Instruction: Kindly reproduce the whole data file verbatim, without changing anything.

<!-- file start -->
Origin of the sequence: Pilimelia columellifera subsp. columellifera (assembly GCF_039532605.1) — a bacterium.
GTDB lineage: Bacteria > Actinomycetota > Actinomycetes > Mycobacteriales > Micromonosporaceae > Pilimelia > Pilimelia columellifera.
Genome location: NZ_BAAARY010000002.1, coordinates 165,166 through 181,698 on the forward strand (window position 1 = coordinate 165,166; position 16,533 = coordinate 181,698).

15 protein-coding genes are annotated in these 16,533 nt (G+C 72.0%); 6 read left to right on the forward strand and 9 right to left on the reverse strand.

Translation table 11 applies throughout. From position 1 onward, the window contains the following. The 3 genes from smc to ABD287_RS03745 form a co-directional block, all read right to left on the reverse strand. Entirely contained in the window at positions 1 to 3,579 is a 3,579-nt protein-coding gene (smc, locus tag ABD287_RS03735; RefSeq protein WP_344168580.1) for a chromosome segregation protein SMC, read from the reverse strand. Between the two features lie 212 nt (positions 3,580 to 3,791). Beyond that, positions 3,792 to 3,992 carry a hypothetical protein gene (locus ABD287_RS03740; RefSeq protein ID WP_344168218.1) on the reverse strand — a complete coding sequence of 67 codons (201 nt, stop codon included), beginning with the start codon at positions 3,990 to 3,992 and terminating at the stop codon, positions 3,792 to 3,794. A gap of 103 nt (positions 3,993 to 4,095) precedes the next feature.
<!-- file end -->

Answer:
Origin of the sequence: Pilimelia columellifera subsp. columellifera (assembly GCF_039532605.1) — a bacterium.
GTDB lineage: Bacteria > Actinomycetota > Actinomycetes > Mycobacteriales > Micromonosporaceae > Pilimelia > Pilimelia columellifera.
Genome location: NZ_BAAARY010000002.1, coordinates 165,166 through 181,698 on the forward strand (window position 1 = coordinate 165,166; position 16,533 = coordinate 181,698).

15 protein-coding genes are annotated in these 16,533 nt (G+C 72.0%); 6 read left to right on the forward strand and 9 right to left on the reverse strand.

Translation table 11 applies throughout. From position 1 onward, the window contains the following. The 3 genes from smc to ABD287_RS03745 form a co-directional block, all read right to left on the reverse strand. Entirely contained in the window at positions 1 to 3,579 is a 3,579-nt protein-coding gene (smc, locus tag ABD287_RS03735; RefSeq protein WP_344168580.1) for a chromosome segregation protein SMC, read from the reverse strand. Between the two features lie 212 nt (positions 3,580 to 3,791). Beyond that, positions 3,792 to 3,992 carry a hypothetical protein gene (locus ABD287_RS03740; RefSeq protein ID WP_344168218.1) on the reverse strand — a complete coding sequence of 67 codons (201 nt, stop codon included), beginning with the start codon at positions 3,990 to 3,992 and terminating at the stop codon, positions 3,792 to 3,794. A gap of 103 nt (positions 3,993 to 4,095) precedes the next feature.